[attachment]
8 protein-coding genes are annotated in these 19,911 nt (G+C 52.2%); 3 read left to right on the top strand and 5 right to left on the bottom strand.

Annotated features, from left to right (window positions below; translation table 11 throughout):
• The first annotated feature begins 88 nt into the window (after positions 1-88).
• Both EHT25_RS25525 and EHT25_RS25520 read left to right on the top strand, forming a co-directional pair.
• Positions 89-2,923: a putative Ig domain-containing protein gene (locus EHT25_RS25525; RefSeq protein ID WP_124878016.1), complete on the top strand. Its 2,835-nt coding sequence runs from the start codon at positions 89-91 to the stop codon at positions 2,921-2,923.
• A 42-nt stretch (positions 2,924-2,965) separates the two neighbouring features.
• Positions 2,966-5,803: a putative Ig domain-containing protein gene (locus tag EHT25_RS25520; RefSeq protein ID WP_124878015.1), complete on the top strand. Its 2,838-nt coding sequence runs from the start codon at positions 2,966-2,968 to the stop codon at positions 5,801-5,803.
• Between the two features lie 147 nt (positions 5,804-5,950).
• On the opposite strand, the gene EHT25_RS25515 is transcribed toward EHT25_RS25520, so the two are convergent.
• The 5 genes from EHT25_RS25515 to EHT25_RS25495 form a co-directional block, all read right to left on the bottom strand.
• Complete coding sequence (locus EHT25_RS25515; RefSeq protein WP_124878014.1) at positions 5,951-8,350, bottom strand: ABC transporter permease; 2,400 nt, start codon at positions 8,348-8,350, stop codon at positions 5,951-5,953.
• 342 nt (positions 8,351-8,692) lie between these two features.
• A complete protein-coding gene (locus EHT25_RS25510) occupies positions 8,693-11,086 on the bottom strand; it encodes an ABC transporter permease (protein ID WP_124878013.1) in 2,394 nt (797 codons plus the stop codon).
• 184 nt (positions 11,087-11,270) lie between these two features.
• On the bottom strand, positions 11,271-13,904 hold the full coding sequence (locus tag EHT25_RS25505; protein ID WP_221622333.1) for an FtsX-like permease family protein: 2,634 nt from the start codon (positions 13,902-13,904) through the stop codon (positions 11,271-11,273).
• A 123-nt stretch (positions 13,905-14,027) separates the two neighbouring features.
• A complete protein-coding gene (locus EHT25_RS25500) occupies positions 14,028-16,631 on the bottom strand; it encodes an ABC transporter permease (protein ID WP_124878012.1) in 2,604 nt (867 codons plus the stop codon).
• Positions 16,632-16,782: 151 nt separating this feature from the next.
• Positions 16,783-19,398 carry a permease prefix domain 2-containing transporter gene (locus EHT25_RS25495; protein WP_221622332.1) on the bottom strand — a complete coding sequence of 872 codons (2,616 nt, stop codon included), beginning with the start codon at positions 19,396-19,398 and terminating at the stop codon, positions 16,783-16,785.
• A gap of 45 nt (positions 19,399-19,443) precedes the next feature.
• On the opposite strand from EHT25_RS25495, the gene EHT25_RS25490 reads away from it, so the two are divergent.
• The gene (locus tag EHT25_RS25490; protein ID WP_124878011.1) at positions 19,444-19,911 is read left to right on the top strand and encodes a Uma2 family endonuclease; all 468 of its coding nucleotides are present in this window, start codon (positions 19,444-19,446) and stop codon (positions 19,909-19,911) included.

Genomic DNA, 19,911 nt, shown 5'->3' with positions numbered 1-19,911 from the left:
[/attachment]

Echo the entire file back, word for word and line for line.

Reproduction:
8 protein-coding genes are annotated in these 19,911 nt (G+C 52.2%); 3 read left to right on the top strand and 5 right to left on the bottom strand.

Annotated features, from left to right (window positions below; translation table 11 throughout):
• The first annotated feature begins 88 nt into the window (after positions 1-88).
• Both EHT25_RS25525 and EHT25_RS25520 read left to right on the top strand, forming a co-directional pair.
• Positions 89-2,923: a putative Ig domain-containing protein gene (locus EHT25_RS25525; RefSeq protein ID WP_124878016.1), complete on the top strand. Its 2,835-nt coding sequence runs from the start codon at positions 89-91 to the stop codon at positions 2,921-2,923.
• A 42-nt stretch (positions 2,924-2,965) separates the two neighbouring features.
• Positions 2,966-5,803: a putative Ig domain-containing protein gene (locus tag EHT25_RS25520; RefSeq protein ID WP_124878015.1), complete on the top strand. Its 2,838-nt coding sequence runs from the start codon at positions 2,966-2,968 to the stop codon at positions 5,801-5,803.
• Between the two features lie 147 nt (positions 5,804-5,950).
• On the opposite strand, the gene EHT25_RS25515 is transcribed toward EHT25_RS25520, so the two are convergent.
• The 5 genes from EHT25_RS25515 to EHT25_RS25495 form a co-directional block, all read right to left on the bottom strand.
• Complete coding sequence (locus EHT25_RS25515; RefSeq protein WP_124878014.1) at positions 5,951-8,350, bottom strand: ABC transporter permease; 2,400 nt, start codon at positions 8,348-8,350, stop codon at positions 5,951-5,953.
• 342 nt (positions 8,351-8,692) lie between these two features.
• A complete protein-coding gene (locus EHT25_RS25510) occupies positions 8,693-11,086 on the bottom strand; it encodes an ABC transporter permease (protein ID WP_124878013.1) in 2,394 nt (797 codons plus the stop codon).
• 184 nt (positions 11,087-11,270) lie between these two features.
• On the bottom strand, positions 11,271-13,904 hold the full coding sequence (locus tag EHT25_RS25505; protein ID WP_221622333.1) for an FtsX-like permease family protein: 2,634 nt from the start codon (positions 13,902-13,904) through the stop codon (positions 11,271-11,273).
• A 123-nt stretch (positions 13,905-14,027) separates the two neighbouring features.
• A complete protein-coding gene (locus EHT25_RS25500) occupies positions 14,028-16,631 on the bottom strand; it encodes an ABC transporter permease (protein ID WP_124878012.1) in 2,604 nt (867 codons plus the stop codon).
• Positions 16,632-16,782: 151 nt separating this feature from the next.
• Positions 16,783-19,398 carry a permease prefix domain 2-containing transporter gene (locus EHT25_RS25495; protein WP_221622332.1) on the bottom strand — a complete coding sequence of 872 codons (2,616 nt, stop codon included), beginning with the start codon at positions 19,396-19,398 and terminating at the stop codon, positions 16,783-16,785.
• A gap of 45 nt (positions 19,399-19,443) precedes the next feature.
• On the opposite strand from EHT25_RS25495, the gene EHT25_RS25490 reads away from it, so the two are divergent.
• The gene (locus tag EHT25_RS25490; protein ID WP_124878011.1) at positions 19,444-19,911 is read left to right on the top strand and encodes a Uma2 family endonuclease; all 468 of its coding nucleotides are present in this window, start codon (positions 19,444-19,446) and stop codon (positions 19,909-19,911) included.

Genomic DNA, 19,911 nt, shown 5'->3' with positions numbered 1-19,911 from the left: